Remember the Jetsons? The show about a space age family with a housekeeper robot who also acted as a nanny. In some ways, this is becoming a reality with the development of new technologies that provide child-care and companionship such as Amazon's Alexa, the voice of the Echo and Echo Dot Kids Edition. A new offering from Amazon, the Dot for kids promises a playmate of sorts who "will play music, answer questions, read stories, tell jokes, and more — all with younger ears in mind."

The use of technology for children hasn't been well studied. Not so surprisingly, the studies so far are mixed. At this point, we can't really say if this type of technology is good or bad. The key is moderation and variation.

If you're thinking about buying a Dot Kids Edition, here's what to consider:

Is your child under the age of 2? There is still little evidence of the benefit of technology for children under 24 months due to the need for kids to explore the physical and social environment at this age.

Is the technology interactive? If the technology requires a response from your child and gives one in return, it's more likely to be beneficial. Building an emotional bond with characters on-screen has shown some benefit to kids' learning. Because of this, the Dot's expression of empathy and suggestions of solutions could be good for your child. For example, the Dot will express empathy and suggest playing music or talking to a friend. Engagement has also been a good learning tool. Technology that engages more than one family member is excellent. Just be sure that the media is engaging without being too distracting.

Is your child learning from it? We know technology can be a learning tool. You can ask the Dot any question and discover things about the world. Just be sure to balance the immediacy of the Dot's response with teaching your child to wait. Not just that, but Dot even has the ability to teach social problem solving skills. For example, when you tell Alexa you are sad, she says," I'm sorry to hear that. Talking to a friend, listening to music, or taking a walk may help."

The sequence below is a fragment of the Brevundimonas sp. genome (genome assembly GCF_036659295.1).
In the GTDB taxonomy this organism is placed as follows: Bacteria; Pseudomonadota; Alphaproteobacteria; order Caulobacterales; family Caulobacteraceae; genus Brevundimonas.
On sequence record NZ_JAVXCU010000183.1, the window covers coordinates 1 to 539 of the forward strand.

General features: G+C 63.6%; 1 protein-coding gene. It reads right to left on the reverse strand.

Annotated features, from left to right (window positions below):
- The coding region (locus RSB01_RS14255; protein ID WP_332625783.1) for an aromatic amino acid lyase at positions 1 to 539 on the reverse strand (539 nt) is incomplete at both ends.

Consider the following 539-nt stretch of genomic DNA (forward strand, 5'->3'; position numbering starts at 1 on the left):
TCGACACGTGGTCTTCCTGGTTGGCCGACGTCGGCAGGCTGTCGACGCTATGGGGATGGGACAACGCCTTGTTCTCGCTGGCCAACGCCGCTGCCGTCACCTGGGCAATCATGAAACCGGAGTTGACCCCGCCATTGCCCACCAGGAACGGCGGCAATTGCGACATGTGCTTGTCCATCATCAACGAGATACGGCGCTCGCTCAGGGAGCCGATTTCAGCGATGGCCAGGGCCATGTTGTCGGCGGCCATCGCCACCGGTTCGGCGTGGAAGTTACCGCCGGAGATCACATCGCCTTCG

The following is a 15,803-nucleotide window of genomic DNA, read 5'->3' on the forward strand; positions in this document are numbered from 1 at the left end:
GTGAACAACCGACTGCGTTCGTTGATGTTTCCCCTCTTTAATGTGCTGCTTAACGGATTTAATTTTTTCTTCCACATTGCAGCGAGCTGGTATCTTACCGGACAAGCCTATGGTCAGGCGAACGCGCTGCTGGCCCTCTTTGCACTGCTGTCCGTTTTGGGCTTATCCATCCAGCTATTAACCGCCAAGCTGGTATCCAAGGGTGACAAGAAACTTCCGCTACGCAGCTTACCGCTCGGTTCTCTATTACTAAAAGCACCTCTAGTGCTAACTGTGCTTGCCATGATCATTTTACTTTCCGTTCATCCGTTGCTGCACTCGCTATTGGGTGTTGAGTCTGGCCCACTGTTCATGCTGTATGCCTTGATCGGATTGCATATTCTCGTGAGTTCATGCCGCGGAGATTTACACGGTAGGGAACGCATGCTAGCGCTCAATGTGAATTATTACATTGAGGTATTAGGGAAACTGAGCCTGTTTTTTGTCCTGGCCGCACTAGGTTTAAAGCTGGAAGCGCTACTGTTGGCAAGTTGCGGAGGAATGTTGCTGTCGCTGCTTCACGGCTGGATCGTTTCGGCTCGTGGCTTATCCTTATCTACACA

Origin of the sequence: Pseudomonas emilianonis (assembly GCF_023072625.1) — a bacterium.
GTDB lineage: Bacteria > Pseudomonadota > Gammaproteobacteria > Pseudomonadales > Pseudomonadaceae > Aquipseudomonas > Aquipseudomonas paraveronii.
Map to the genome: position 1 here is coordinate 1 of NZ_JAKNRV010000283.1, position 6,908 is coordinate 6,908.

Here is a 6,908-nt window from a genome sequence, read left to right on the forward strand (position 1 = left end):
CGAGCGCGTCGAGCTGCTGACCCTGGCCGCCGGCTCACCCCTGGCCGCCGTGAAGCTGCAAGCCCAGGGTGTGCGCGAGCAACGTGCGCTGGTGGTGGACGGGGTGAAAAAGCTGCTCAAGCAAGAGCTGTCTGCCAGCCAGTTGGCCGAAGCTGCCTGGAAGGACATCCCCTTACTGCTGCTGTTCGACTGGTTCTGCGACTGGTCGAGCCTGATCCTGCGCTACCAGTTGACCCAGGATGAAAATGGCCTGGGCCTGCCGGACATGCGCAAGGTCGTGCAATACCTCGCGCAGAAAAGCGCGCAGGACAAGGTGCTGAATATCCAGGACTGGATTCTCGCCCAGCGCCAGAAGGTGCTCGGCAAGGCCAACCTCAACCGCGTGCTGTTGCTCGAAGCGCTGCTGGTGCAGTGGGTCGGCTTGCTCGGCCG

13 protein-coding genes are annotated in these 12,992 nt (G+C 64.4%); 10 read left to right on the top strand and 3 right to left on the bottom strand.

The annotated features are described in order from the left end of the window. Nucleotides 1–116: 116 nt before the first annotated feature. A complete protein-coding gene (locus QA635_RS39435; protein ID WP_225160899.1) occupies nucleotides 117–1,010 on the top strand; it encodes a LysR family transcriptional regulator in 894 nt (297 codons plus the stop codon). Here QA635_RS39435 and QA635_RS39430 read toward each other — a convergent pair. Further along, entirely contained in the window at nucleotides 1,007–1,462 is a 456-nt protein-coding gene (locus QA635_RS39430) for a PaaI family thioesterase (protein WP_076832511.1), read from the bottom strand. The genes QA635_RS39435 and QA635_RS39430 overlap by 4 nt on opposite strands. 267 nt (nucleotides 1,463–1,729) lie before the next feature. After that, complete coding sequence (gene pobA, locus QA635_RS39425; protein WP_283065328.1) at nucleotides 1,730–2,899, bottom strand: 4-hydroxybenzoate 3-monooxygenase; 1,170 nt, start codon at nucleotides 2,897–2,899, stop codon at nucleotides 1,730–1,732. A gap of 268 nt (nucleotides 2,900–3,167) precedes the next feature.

Does its use affect your child's mood? Is your child getting angry with the answers or with being misunderstood? Is your child withdrawing from you or their friends? If you notice your child starts to become too attached or changes their behavior, this is likely a big sign that it's time to limit usage.

Does it get your child moving? Using media while sedentary for long periods of time has been linked to obesity and cardiovascular risk throughout development. If your child is interacting with Alexa as an alternative to doing an activity, this may be a problem. But, if they're playing movement games like Freeze Dance that could be good!

What's the potential harm? While there are parental controls, kids may find their way around them. There are also concerns kids may overuse a device when it is kept in their room. Parents will need to decide if their child can respect rules places on usage.

As with most skills, your children learn from you. Think about how much you use technology and where it is most beneficial and harmful in your life. The family can then come up with a technology plan together. Consider use without overuse. Talk about what to do if the technology makes you upset. With the Dot, talk about the limits of the technology. The Dot can answer questions, but it can't replace friendships and talking with your parents. Your child needs physical contact like hugs and visual feedback like smiles. This feeds their brains and allows them to learn good emotional responding and engagement skills.

So what's the takeaway? While the Dot can be a fun and useful, don't forget the importance of real interaction within your family. Speaking of fun, Alexa is great to hit up for jokes. Just ask: "Alexa, make me smile." Alexa's reply: "Did you hear about restaurant on the moon? Great food, but no atmosphere." That's a good one!

For more on kids and technology, check out this review from the American Academy of Pediatrics.